Disobedience of the prescriptions of capitalism
Following a packed gathering in the Binbirdirek Cistern that had participants singing and dancing well into the night, the third morning of the 2012 AWID Forum opened with poet Marwa Sharafeldin and six speakers highlighting the sounds and strategies of resistance. Across the stories they told, a common theme was disobedience of the prescriptions of capitalism. Under these prescriptions, the economic ceasefire – or compliance – called for in neoliberal policies has asked women to blindly accept austerity and corruption, devalue their own work, hide and apologize for their bodies and forego their rights in favor of the ‘larger social good.’
Narrating the journey of bringing 1.5 million domestic workers together in India, Lissy Joseph highlighted the connection between consciousness-raising at individual and community levels and global interventions, including ILO Convention 189 supporting decent work for domestic workers. Worldwide, 82% of domestic workers are women, many of whom are migrants. Today, in spite of pressures against unions, the International Trade Union Confederation has launched the 12 by 12 Campaign, pushing for twelve countries with high numbers of exploited domestic workers to ratify Convention 189 by the end of 2012.
Following the deposition of Mubarak in Egypt, Manal Hassan of the Arab Techies Collective highlighted how “the public faces of the No to Military Trials for Civilians Campaign in Egypt were young women’s faces.” The campaign utilizes social media to aid awareness, research, advocacy and civil disobedience to expose and halt harassment, abuses and torture by the armed forces in power. Since February 2011 women have been asked to keep quiet, stay in their homes and forego their rights in the ‘transition to democracy.’ Moreover, women activists have been subjected to virginity tests, and women protestors have been called prostitutes. In response, women have asserted themselves publicly, painting graffiti with slogans and symbols of the revolution and suing the armed forces for rights violations.
In Latin America and worldwide, the women of Via Campesina have organized within peasant movements and indigenous peoples movements to push for internal equality, with respect not only to gender but a diverse range of identities, as a model for transformation more broadly. Among the forms of parity they pushed for was gender-sensitive language, noted Francisca Rodriguez, founder of ANAMURI in Chile. She emphasized that it was not just parity that was important but what was done with this parity. “No one gave us these spaces – we conquered them,” Rodriguez said – critical steps in gaining and asserting economic power that has enabled peasant women to move from their kitchens to negotiations with multinational corporations. Ultimately, in the quest for economic justice, “there is no socialism without feminism.”
Sharing experiences of supporting women’s organizing throughout Serbia, Zoe Gudovic pointed to the importance of directing monetary resources in just ways. She argued “economy and money can only empower women if it is put in social change rather than wars and weapons.” Nevertheless, “economic power is not about amassing money, it’s about dismantling capitalism and patriarchy,” Gudovic said. Facing a criminal, corrupt state and widespread militarism, racism and patriarchy, the Reconstruction Women’s Fund has supported women to examine and draw upon their experiences for transformation. This process acknowledges that women’s movements are not immune to capitalistic modes of power and that “communication, transparency, dialogue, action, passion – all are needed for change.”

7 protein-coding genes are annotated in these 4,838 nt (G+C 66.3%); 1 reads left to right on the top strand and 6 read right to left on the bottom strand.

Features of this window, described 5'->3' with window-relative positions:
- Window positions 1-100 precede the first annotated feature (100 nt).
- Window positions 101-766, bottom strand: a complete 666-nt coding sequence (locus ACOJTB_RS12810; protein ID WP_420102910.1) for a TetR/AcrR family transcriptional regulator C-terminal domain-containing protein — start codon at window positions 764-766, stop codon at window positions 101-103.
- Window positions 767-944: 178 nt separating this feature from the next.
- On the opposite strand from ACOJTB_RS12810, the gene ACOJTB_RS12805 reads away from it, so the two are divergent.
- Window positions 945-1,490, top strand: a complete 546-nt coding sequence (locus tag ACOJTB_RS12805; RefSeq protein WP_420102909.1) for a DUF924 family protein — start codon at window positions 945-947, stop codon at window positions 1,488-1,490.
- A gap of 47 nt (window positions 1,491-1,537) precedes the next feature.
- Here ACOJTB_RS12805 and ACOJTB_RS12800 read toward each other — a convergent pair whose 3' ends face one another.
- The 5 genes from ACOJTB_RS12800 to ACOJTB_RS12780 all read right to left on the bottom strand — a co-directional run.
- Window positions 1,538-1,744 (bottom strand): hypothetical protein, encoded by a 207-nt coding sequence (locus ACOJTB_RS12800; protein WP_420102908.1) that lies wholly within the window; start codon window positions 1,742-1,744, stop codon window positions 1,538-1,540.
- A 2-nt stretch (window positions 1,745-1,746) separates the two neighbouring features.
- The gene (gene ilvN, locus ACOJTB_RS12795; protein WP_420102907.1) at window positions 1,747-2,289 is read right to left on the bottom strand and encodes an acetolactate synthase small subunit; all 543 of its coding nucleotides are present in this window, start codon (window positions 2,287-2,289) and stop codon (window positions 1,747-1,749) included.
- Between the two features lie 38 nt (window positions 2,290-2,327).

Kaythi Win, founder of Top, a national sex workers HIV program in Myanmar, framed sex work as work and explained, “when a woman decides to engage in sex work, she is making a decision to empower herself economically.” An image in the background conveyed the double meaning of the slogan “my body is my business!” Win explained that while many assume that sex workers need to be rescued, they are not victims. She asked, “who pays whom?” and stated that sex workers live less in fear of clients than of state and anti-trafficking groups that raid and rescue them. These interventions limit sex workers’ choices and violate their rights. Asked by the moderator for a call for solidarity, Win remarked “nothing for us without us.”
Women with disabilities contribute in numerous ways to the economy, posited Ekaete Judith Umoh, a disability rights advocate from Nigeria. However, she said, they are limited in their employment opportunities due to social biases and lack of accessible workplaces. Even in women’s movements, Umoh remarked, groups of sisters are missing everywhere. She asked, “why should disability rob women of their gender?” Under capitalism, both are seen as deficits – yet another reason for activists within and across women’s rights movements and disability rights movements to work together.
The collective stories from today’s plenary showed that in women’s movements, our power comes from pulling a lot of different experiences together. As Marwa Sharafeldin warned proponents of the economic ceasefire, “let us then see you cower … under the surge of this woman power/So don’t get too comfortable/
I’m a revolutionary woman.”